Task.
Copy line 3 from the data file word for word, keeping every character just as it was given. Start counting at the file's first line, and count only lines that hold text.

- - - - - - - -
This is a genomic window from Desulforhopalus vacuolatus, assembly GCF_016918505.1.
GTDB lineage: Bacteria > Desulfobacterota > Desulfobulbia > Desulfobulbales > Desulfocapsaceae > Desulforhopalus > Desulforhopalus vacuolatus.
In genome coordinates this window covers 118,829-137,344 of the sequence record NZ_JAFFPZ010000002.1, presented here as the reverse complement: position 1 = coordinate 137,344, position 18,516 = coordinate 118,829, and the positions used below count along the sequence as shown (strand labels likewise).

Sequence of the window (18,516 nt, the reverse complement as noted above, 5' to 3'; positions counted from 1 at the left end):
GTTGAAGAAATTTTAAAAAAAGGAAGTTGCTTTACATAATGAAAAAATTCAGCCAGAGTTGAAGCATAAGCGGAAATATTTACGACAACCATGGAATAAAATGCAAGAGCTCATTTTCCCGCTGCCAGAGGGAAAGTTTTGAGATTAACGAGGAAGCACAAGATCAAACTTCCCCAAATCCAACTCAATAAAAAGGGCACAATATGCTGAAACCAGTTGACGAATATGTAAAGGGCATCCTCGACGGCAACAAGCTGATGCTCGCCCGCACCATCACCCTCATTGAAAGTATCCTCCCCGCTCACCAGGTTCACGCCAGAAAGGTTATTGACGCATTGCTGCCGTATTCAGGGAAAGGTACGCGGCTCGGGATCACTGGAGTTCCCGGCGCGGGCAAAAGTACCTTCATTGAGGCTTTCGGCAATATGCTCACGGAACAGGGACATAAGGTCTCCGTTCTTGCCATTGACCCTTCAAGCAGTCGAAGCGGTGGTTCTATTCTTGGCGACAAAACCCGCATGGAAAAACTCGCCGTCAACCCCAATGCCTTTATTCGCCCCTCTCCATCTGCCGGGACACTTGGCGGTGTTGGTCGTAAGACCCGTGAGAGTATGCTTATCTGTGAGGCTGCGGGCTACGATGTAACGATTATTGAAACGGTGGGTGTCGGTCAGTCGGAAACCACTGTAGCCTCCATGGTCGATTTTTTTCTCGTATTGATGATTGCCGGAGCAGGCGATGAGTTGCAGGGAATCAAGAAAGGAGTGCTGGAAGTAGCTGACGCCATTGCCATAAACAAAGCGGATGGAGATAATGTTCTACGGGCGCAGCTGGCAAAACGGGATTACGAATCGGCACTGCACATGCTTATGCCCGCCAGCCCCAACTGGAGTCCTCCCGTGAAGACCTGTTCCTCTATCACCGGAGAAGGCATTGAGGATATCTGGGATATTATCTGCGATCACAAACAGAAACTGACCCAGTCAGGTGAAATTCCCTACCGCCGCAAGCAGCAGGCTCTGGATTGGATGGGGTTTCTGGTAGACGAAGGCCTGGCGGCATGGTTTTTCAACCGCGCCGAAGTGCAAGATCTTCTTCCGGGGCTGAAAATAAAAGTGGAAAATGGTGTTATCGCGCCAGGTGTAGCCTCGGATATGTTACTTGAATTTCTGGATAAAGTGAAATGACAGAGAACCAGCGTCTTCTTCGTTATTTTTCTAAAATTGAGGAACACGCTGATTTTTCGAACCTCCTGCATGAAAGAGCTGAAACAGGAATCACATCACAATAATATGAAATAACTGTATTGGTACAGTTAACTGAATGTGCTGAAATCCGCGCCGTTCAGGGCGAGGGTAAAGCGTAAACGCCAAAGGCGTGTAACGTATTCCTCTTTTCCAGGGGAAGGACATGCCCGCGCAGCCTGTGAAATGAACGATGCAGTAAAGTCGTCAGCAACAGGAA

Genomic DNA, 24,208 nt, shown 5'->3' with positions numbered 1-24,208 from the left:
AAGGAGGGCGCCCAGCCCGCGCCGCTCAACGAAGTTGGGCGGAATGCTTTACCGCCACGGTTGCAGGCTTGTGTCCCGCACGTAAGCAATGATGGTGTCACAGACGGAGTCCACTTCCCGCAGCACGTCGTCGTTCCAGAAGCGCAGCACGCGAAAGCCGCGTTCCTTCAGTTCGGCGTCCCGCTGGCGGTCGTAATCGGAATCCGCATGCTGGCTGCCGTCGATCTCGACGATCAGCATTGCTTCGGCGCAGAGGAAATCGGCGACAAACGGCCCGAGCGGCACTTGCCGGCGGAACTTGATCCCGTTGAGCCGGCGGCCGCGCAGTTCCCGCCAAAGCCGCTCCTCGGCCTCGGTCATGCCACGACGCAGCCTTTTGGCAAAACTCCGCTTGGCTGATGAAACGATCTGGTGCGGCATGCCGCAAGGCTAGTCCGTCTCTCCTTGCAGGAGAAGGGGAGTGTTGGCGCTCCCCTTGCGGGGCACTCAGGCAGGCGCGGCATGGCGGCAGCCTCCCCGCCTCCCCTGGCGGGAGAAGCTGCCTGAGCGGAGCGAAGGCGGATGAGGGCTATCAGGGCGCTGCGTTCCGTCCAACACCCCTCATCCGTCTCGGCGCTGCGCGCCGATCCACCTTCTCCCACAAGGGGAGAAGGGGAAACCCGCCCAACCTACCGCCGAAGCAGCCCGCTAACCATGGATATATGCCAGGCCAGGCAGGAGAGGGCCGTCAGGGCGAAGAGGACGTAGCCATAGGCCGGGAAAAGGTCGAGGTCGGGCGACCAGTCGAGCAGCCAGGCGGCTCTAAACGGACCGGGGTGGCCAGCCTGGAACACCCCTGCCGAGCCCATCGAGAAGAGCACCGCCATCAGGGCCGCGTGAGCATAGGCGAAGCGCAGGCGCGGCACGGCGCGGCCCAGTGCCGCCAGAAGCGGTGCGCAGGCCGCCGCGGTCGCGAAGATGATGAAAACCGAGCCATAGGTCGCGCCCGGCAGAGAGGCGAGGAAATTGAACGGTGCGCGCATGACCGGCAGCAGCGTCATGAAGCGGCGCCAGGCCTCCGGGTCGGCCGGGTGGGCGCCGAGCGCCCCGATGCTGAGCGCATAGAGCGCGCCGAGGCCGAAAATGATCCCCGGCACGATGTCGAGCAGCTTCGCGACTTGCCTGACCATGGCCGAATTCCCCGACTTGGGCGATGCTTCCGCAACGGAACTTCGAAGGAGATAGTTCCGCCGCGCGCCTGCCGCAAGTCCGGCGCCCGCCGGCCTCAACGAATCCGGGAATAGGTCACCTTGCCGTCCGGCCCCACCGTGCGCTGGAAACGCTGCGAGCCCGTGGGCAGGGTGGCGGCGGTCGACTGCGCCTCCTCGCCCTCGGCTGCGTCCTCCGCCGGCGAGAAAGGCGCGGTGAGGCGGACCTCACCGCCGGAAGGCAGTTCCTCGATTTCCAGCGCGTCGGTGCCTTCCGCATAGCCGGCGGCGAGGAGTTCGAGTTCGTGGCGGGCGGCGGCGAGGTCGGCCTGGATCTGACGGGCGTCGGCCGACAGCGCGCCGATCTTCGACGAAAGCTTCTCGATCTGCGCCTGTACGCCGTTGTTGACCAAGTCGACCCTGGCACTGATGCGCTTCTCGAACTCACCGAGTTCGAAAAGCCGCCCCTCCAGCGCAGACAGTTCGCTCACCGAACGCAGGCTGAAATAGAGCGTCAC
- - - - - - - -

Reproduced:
In genome coordinates this window covers 118,829-137,344 of the sequence record NZ_JAFFPZ010000002.1, presented here as the reverse complement: position 1 = coordinate 137,344, position 18,516 = coordinate 118,829, and the positions used below count along the sequence as shown (strand labels likewise).